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Discussion Starter · #1 ·
Broke the t-stat housing bolts off in water pump yesterday. Tried drilling ezout but did not work. Had to drill all the way out and of course it leaks now at the housing. Going to go ahead and replace the pump. Scared to death I am going to break bolts off in the block.

I do not see where I should use rtv along with the gasket supplied with the pump, does anyone have any opinions on that??
 

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I use a dab of RTV mainly to keep the gasket in place. The gasket is an o-ring type and seals pretty well. Be sure to use some anti-seize on the water pump bolts. I don't think you'll have issues with seized bolts on the water pump, as most of them thread into the block.
 

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I live in the salt belt. I see bolts seize in all sorts of places but if they don’t use salt where you live, you will probably ok as Kevin said.
I put the socket and extension on the bolt head. The bolt is flange headed so when you hit the end of the extension, you are applying inward force. This eases the tension between the threads of the bolt and cover that occurs when the bolt tightens against the pump. It also can upset any corrosion bond that has occurred to the threads if in fact it did occur. That upset effect will be pend on the amount of corrosion and amount of inward force. Regarding inward force… Don’t go full on Viking like blows. Those are aluminum threads those bolts are going into so tapping is the appropriate force. Do not use air or electric tools to turn the bolt. If you experience resistance the second the bolt breaks free, instantly stop, reverse direction, stop, reverse slowly, stop, reverse direction, stop, reverse direction. Try not to fight resistance in just one direction.
 

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Discussion Starter · #4 ·
Thank yall for the replies. It was stationed in North Dakota for a few years so yea it did see some salt, now it is back home in South bama so no more of that. So just a little rtv to hold on gasket but not around entire perimeter of pump. And as far as breaking the bolts loose, use a socket and extension whether I need an extension or not and take it easy with it once it breaks. Wish I tried that with the t-stat housing bolts!!!!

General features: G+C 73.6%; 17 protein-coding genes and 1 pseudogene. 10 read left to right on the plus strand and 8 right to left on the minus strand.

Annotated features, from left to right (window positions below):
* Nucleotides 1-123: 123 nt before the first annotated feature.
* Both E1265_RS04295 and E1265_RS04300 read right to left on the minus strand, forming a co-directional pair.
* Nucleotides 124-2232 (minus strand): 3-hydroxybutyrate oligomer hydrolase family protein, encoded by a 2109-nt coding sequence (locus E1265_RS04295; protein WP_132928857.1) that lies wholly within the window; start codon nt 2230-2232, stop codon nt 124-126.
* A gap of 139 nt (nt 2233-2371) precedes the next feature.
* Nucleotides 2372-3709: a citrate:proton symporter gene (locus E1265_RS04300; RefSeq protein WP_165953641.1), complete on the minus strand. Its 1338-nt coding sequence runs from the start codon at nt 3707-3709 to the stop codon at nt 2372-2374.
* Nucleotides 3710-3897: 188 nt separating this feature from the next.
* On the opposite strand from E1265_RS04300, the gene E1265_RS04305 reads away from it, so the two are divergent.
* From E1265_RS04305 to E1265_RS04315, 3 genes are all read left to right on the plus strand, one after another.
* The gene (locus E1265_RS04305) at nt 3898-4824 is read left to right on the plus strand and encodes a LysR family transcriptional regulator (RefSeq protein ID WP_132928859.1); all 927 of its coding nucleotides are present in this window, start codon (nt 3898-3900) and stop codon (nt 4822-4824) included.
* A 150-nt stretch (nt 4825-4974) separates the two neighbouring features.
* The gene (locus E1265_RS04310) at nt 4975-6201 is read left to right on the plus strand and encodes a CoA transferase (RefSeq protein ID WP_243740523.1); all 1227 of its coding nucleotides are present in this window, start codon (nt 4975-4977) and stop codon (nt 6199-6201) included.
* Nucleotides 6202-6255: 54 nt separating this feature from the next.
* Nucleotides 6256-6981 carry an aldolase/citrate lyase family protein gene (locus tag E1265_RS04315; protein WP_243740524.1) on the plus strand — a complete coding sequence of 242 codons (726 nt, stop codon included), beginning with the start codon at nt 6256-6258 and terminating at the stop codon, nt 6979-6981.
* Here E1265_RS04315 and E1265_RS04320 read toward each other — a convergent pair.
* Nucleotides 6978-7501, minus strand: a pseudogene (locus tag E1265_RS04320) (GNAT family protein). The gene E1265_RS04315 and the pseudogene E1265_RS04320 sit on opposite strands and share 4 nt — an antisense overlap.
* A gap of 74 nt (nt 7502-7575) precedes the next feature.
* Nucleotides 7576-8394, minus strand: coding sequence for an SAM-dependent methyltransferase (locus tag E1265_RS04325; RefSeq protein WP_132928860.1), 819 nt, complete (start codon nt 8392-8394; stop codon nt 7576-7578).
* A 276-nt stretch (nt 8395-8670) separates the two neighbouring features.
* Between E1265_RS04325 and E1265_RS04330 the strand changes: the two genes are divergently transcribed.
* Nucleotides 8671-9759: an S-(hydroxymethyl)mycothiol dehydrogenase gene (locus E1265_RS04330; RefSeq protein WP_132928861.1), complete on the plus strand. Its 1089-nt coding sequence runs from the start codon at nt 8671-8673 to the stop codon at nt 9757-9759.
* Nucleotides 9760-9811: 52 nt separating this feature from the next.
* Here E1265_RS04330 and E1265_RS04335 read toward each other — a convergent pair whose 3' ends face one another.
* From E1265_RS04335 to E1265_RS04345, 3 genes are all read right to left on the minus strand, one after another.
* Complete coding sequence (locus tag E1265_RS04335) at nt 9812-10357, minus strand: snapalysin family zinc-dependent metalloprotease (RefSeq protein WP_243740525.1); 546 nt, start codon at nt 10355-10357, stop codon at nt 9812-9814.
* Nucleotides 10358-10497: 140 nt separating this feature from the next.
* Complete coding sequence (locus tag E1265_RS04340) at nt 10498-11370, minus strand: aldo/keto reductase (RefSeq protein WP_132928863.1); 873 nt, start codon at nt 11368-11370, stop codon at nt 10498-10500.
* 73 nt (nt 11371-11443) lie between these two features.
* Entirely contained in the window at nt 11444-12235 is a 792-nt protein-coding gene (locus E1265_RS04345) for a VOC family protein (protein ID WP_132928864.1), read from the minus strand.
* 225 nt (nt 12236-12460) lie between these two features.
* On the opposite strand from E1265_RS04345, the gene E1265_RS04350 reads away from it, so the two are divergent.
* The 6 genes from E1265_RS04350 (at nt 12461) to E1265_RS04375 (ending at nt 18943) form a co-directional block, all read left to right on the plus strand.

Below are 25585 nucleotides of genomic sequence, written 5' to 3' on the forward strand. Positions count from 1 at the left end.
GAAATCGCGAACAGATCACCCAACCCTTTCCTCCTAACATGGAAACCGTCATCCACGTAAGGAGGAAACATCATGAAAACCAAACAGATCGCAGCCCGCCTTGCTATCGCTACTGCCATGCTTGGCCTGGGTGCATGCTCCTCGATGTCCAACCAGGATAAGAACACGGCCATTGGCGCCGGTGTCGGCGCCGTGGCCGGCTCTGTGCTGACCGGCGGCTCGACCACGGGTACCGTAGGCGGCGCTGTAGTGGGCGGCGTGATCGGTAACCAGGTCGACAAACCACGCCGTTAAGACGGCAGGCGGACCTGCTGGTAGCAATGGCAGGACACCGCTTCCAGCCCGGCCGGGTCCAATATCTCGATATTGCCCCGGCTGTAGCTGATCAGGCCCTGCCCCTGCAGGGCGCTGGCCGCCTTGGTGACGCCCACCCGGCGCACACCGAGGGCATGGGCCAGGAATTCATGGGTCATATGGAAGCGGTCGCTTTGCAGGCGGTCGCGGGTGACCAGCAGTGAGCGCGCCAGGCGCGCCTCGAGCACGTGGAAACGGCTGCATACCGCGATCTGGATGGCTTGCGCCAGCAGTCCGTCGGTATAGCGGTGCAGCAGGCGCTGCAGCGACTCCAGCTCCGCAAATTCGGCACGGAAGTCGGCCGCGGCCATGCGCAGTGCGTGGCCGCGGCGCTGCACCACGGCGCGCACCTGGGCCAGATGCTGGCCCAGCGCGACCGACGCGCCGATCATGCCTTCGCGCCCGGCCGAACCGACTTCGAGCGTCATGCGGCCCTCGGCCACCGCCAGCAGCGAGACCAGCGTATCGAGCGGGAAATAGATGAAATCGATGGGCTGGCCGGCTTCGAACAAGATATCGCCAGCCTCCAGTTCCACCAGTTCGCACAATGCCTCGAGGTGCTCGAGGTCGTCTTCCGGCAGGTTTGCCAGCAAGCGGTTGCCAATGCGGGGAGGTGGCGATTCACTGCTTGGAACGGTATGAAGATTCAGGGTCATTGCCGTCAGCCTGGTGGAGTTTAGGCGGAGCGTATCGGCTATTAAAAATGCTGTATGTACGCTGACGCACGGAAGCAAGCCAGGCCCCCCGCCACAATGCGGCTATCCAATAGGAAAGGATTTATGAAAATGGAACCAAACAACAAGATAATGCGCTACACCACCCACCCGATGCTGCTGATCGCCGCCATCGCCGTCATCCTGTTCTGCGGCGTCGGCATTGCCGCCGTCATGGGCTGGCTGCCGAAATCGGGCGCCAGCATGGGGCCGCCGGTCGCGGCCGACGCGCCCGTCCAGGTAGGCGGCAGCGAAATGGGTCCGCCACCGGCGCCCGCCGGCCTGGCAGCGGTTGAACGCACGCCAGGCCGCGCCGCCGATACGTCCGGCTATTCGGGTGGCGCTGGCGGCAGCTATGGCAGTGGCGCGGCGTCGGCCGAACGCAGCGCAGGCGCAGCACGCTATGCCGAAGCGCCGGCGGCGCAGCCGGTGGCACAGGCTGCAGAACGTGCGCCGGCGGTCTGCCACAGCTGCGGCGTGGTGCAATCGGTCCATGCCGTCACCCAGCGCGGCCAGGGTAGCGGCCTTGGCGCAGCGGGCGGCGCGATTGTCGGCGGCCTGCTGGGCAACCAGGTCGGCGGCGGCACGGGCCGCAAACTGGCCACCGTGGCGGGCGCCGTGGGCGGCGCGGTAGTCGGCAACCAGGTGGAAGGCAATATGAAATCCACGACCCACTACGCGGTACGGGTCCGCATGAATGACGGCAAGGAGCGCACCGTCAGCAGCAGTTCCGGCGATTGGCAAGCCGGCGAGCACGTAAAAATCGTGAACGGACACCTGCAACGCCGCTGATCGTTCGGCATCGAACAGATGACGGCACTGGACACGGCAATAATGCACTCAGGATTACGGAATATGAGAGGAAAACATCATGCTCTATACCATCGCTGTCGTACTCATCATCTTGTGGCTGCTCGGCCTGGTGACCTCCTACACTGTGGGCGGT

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You should not sweat it. I’ve only seen it on trucks that are out in that stuff for days straight plowing. I’ve only seen it once on a regular truck.
As to the the thermostat housing, that it has a flared up perimeter on the topside. Years of road water and daily nighttime condensation runs down the shaft of those three vertical bolts into the threads. When you finish installing the new housing, spray it’s top with Fluid Film. This will keep water away.
You will need to buy or rent a tool kit to get your fan clutch off.
Wear leather gloves and watch the fan. I’ve seen some fans that were sharp as razor blades. You will also need a large 1/2 inch breaker bar for one of the tool in the kit that fits beside the heads of the water pump pulley bolt heads, that keeps it from turning.
Don’t sweat this.
 

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While Navistar builds one great engine they sure fowled up when they decided to use smaller thermostat bolts and a stamped housing. You have to hate the bean counters.

Years ago when I first flushed my coolant system I replaced the housing with a billet one that at least came with bolts that have a larger head. I also put on the Ebay thermostat housing fix to distribute the down pressure on the housing evenly.

But before I pulled the original housing off I took a long ratchet extension and rapped on top of each bolt head with a hammer. I then crossed my fingers as I broke each bolt loose.



Sent from my SM-A426U using Tapatalk
 

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I use a thin film of RTV in the o-ring groove, get the o-ring stuck in the groove, turn it over on a flat surface and let the sealant cure a couple of hours.